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The Dark in Academia is Nothing to Be Romanticized

As students navigating through a thriving university culture, we grow and so do our expectations. This grab-bag of opportunities and the meta space for intellectual development, can arguably, be the driving force behind the complex and toxic competition between students in terms of cognitive performance. While developing expectations from academia, students often falter in gauging what is in turn expected of them.

The expansive academic space is so narrow in social, economic, and cultural sensitivity that the method of learning and eventually living of each student is uniquely affected and influenced by it. The unsaid obligation to move up the social ladder, to fit in, to know, to be informed makes a badly-mixed college cocktail.

University “intellectual” circles, in all its glory, can prove themselves to be judgmental at best, and virulent at worst. Once a student is exposed to this reality, their perception of academia, as well as their yet adolescent hopefulness starts changing. One was perhaps seeking to be challenged academically, or to expand their mental horizons through the learning-unlearning process. However, the widely propagated culture of shaming students into learning or assessing them (mostly belittling) throws their curiosity and potential into a state of constant questioning.

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This practice facilitates an alleviated self-confidence, a feeling of estrangement and psychological distress. The struggling psyche of students to move through in an environment of intimidation hinders their personal advancement, which is precisely the opposite of what academic spaces claim to do. While being deprecated for not being as learned, an additional condition of equating each students’ idea of growth only aggravates the already flawed structure of meritocracy.

The fundamentals on which academia operates is largely unmindful of the socio-economic background of students. The shrewd demand of being well-read and well-informed emanates from a place of privilege. What if someone’s first book was not an English classic or that deemed to be “high art”? The supercilious and lofty undertones in this determinative of the cerebral capacity of students is not only ethically wrong, but is fundamentally problematic.

Additionally, it channels itself into an impenetrable barrier for students trying to shape their identity and find their purpose in academic spaces, along with organically growing as individuals. As young adults, entering the bigger world, we are still malleable with highly impressionable minds. If our identities would be constantly scrutinized on the basis of how much we know or how “intellectual” we are, then most likely, we will be pushed into a self-critical phase, wherein we lament our academically less-than-ideal personality while starting to believe what snobbish university intellectuals have to say about us.

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Students are put on a ladder marked by elitist temperament, prone to unhealthy standards of growth. Many fall for this inferiority/superiority swindle and eventually to a disservice to their own long-term and short-term goals. Making persistent efforts towards being better, on your terms, is what academia should promote – not setting an unfair and unsound litmus test for filtering students. An academic system should not be defined and controlled by a one-dimensional perspective. Building symbiotic relationships, sustaining and advocating diversity, and being inclusive of people outside the conventional intellectual groups should be the primary focus of universities.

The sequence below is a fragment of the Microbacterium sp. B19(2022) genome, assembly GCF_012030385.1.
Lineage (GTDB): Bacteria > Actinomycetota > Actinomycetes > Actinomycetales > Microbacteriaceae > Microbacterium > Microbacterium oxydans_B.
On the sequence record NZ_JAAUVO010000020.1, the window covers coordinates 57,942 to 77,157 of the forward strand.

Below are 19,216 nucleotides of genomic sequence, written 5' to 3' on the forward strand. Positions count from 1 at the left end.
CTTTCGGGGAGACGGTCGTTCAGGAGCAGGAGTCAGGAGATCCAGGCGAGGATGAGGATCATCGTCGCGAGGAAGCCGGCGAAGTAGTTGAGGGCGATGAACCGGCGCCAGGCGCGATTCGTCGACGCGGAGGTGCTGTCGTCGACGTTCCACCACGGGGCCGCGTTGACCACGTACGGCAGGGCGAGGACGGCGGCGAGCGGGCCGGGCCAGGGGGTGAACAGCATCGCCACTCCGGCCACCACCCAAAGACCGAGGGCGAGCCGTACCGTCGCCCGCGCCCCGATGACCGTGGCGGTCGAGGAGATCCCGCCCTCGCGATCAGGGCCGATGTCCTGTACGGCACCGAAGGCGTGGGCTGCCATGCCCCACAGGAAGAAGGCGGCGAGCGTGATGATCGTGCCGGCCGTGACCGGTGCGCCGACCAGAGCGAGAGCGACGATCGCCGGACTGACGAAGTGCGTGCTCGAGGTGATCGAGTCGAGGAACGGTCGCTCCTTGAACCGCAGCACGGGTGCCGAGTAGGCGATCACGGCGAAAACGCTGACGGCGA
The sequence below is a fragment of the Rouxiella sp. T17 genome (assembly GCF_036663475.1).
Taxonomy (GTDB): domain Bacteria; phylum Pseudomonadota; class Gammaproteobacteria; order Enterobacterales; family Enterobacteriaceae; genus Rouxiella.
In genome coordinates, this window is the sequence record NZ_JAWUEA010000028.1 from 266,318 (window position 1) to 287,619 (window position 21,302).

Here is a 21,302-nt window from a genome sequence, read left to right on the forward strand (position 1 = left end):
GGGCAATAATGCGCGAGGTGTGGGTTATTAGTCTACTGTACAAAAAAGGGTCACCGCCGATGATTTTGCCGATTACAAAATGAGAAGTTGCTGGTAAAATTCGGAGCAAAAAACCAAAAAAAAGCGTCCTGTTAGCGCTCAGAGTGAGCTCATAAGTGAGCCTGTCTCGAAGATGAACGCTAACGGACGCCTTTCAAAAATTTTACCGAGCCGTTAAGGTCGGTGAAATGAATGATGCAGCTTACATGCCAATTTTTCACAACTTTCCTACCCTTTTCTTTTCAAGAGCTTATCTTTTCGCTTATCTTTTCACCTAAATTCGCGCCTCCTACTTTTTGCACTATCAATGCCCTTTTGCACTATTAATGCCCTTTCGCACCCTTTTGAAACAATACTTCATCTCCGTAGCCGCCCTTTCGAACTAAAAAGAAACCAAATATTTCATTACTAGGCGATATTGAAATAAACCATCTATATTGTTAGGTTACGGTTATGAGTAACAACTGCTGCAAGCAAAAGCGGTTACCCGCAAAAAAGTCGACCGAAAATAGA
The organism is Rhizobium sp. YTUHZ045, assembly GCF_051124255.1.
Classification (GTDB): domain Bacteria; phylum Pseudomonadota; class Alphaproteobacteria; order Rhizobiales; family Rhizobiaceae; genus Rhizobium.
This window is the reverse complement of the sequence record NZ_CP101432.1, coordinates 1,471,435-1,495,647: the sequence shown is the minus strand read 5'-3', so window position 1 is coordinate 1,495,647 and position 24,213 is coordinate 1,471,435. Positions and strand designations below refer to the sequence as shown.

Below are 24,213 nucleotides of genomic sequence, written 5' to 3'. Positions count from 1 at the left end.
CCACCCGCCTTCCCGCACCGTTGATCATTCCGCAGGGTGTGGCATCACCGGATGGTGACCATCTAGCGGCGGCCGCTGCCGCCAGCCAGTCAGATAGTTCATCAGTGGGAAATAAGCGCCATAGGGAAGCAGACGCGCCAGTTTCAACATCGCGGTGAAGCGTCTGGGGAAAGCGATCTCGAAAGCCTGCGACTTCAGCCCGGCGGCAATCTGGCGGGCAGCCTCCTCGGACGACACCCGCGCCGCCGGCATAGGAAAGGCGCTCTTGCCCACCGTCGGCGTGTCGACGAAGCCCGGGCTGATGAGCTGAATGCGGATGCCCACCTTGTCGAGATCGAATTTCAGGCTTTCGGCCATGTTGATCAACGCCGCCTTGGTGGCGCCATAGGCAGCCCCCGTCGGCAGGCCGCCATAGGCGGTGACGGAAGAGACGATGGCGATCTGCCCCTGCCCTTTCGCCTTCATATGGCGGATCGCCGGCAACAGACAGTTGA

Not having read enough or not being as informed is in tandem with access to books and to resources enabling critical thinking among students. To have the agency and avenue for pursuing traditional “intellectual” activities is expensive. Not only that, it is also a subject of proper guidance and direction being available to the person. Hence, concentrating power structure within those who come from a place of generational wealth and wisdom is exclusionary. It should be normalized to not already know critics, scholars, authors, philosophers or theories; students enter university to learn. They were not privy to the debased traditions of shaming and judging.

The hustle culture within academia and the disproportionate importance given to the art of articulation; the discreet pressure of consuming only a certain standard of art; the necessity put on knowing a certain language; to be grammatically sound; the acute demand of being able to contribute in debates and discussions are the ticket to the group of so-called intellectuals. This leads to the gradual fading of one’s individuality. Devoid of exercising their choice, academia can suffocate its beneficiaries. It might also take away the opportunity of tapping on one’s potential where they could have rationed their time and energy in making the best out of all available resources.

Credits: Kaitlyn Tran

In this global mosaic culture, if we are unable to be multiculturally sensitive and open, in what line would our progress fall. Academia should not be sustained as en elitist space, it should be broad, inclusive, understanding and available to all those who are a part of this and to those who need this. Internal deterioration is not an academic aesthetic.

Nuzhat Khan is a student pursuing English Literature from Jamia Millia Islamia.

Edited by: Malaika M Khan

Disclaimer: The opinions expressed in this publication are those of the author. They do not purport to reflect the opinions or views of The Jamia Review or its members.

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Written by Nuzhat Khan

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